Changing the face of Quebec highways, one pit stop at a time
The Quebec roadscape is changing. In July 2018, Quebec’s Ministry of Transport announced a multi-year campaign to modernize the province’s rest stops and service areas to provide greater comfort for travellers and more eco-friendly structures in four sites across the province. We spoke with BGLA Architecture about the challenges and triumphs of their first project under this campaign: a new sustainable Villeroy rest area.
Our thanks to BGLA architects Armelle La Chance, architecte, PA LEED BD+C and Pierre André Lévesque, architecte associé, for their help with this article.
A facility fit for the future
Prior to the redesign, the rest stop at Villeroy was in sad shape. The original building was little more than a wooden cabin, somewhere to relieve yourself but not to relax. The new design includes a tourist information centre, showers for long-haul truckers, and private breastfeeding rooms. A sunny dining room overlooks the nearby woods and offers a clear view of the parking lot so travellers can keep an eye on their vehicles. These features make the site a truly restful area fit for modern travel.
In addition to these human comforts, the new Villeroy rest area features a variety of eco-friendly building strategies such as bird friendly glazing and a cutting-edge water management system. The site design also included rapid-charging stations for electric vehicles, a noteworthy addition considering the relative scarcity of electric cars during the project’s planning phase. Four years later, BGLA’s foresight is paying off as more and more cars and trucks run on electric power. This kind of forward thinking is a big part of the sustainable Villeroy rest area, reimagined from a wooden cabin into a facility fit for the future.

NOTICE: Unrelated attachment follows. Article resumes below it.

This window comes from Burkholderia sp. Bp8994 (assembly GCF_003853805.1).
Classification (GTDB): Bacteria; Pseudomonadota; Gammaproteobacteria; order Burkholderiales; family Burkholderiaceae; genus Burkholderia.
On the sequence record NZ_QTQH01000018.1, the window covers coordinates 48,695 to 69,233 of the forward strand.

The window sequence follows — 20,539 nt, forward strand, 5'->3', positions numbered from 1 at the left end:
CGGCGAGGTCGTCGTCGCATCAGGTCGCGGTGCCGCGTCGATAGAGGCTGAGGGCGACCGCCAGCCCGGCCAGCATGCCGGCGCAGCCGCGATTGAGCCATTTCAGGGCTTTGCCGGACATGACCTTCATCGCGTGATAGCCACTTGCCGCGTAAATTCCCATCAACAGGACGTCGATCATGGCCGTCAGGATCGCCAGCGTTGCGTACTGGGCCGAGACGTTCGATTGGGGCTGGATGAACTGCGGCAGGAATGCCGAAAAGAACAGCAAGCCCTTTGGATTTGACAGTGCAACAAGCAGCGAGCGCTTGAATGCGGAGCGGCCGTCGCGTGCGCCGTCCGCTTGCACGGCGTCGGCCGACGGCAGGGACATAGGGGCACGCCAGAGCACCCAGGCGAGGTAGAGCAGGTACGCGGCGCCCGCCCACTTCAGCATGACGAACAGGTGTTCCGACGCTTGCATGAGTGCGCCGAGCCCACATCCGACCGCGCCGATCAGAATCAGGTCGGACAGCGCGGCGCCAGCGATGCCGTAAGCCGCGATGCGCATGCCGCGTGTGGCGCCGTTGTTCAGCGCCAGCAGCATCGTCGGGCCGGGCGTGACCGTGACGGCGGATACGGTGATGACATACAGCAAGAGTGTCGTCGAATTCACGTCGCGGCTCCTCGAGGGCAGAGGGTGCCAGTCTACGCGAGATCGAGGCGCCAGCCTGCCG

Smart touches lead to Silver status
In addition to providing hospitable features, it was imperative that the Villeroy project be LEED® certified. BGLA surpassed that goal and achieved LEED® Silver status! This was especially impressive when we consider the project’s setting. Situated next to a busy highway, a location surrounded by asphalt and concrete, the project’s position gave it a handicap when it came to earning points under categories like Location and Transportation and Sustainable Sites. How did BGLA manage?
The team was able to obtain the points they needed by incorporating an impressive range of creative strategies. Their inclusion of rapid-charging stations for electric vehicles helped win a point under Location & Transportation, despite the site’s less-than-ideal highway setting. A custom water reclamation system helped the project earn 9 points for Water Efficiency. Meanwhile, the building’s bird friendly AviProtek® glass helped gain points in several categories, including Quality Views. The first-surface etched pattern gave just the right amount of coverage: enough to deter bird strikes, but not enough to interfere with travellers’ view of the outdoors.